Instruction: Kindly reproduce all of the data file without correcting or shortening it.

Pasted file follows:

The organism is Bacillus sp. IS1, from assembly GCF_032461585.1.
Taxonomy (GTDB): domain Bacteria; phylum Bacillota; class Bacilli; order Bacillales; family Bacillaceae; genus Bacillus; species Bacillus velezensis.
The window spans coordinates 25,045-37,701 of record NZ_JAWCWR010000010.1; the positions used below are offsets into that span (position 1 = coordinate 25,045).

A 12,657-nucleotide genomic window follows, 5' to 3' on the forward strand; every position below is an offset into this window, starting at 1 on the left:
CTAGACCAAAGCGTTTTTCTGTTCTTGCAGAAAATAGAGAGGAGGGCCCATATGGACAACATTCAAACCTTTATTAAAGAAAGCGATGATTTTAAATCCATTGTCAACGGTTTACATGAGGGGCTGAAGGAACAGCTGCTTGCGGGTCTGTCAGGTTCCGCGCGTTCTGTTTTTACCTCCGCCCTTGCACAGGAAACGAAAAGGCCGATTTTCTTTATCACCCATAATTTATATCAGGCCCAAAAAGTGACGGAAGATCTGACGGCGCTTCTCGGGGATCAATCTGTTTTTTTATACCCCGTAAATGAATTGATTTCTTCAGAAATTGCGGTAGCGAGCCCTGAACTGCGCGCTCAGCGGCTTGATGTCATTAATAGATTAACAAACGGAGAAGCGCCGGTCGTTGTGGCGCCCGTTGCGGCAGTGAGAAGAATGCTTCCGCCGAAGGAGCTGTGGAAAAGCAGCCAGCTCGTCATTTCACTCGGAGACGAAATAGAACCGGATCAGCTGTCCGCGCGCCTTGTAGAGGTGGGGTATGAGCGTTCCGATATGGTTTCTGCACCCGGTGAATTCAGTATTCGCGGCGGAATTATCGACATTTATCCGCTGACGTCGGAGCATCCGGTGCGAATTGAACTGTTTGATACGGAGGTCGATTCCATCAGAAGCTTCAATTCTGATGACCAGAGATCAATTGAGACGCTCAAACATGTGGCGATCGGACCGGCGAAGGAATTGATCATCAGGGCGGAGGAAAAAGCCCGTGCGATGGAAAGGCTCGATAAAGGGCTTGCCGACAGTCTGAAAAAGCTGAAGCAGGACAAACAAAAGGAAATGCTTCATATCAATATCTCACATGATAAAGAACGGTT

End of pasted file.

The organism is Bacillus sp. IS1, from assembly GCF_032461585.1.
Taxonomy (GTDB): domain Bacteria; phylum Bacillota; class Bacilli; order Bacillales; family Bacillaceae; genus Bacillus; species Bacillus velezensis.
The window spans coordinates 25,045-37,701 of record NZ_JAWCWR010000010.1; the positions used below are offsets into that span (position 1 = coordinate 25,045).

A 12,657-nucleotide genomic window follows, 5' to 3' on the forward strand; every position below is an offset into this window, starting at 1 on the left:
CTAGACCAAAGCGTTTTTCTGTTCTTGCAGAAAATAGAGAGGAGGGCCCATATGGACAACATTCAAACCTTTATTAAAGAAAGCGATGATTTTAAATCCATTGTCAACGGTTTACATGAGGGGCTGAAGGAACAGCTGCTTGCGGGTCTGTCAGGTTCCGCGCGTTCTGTTTTTACCTCCGCCCTTGCACAGGAAACGAAAAGGCCGATTTTCTTTATCACCCATAATTTATATCAGGCCCAAAAAGTGACGGAAGATCTGACGGCGCTTCTCGGGGATCAATCTGTTTTTTTATACCCCGTAAATGAATTGATTTCTTCAGAAATTGCGGTAGCGAGCCCTGAACTGCGCGCTCAGCGGCTTGATGTCATTAATAGATTAACAAACGGAGAAGCGCCGGTCGTTGTGGCGCCCGTTGCGGCAGTGAGAAGAATGCTTCCGCCGAAGGAGCTGTGGAAAAGCAGCCAGCTCGTCATTTCACTCGGAGACGAAATAGAACCGGATCAGCTGTCCGCGCGCCTTGTAGAGGTGGGGTATGAGCGTTCCGATATGGTTTCTGCACCCGGTGAATTCAGTATTCGCGGCGGAATTATCGACATTTATCCGCTGACGTCGGAGCATCCGGTGCGAATTGAACTGTTTGATACGGAGGTCGATTCCATCAGAAGCTTCAATTCTGATGACCAGAGATCAATTGAGACGCTCAAACATGTGGCGATCGGACCGGCGAAGGAATTGATCATCAGGGCGGAGGAAAAAGCCCGTGCGATGGAAAGGCTCGATAAAGGGCTTGCCGACAGTCTGAAAAAGCTGAAGCAGGACAAACAAAAGGAAATGCTTCATATCAATATCTCACATGATAAAGAACGGTT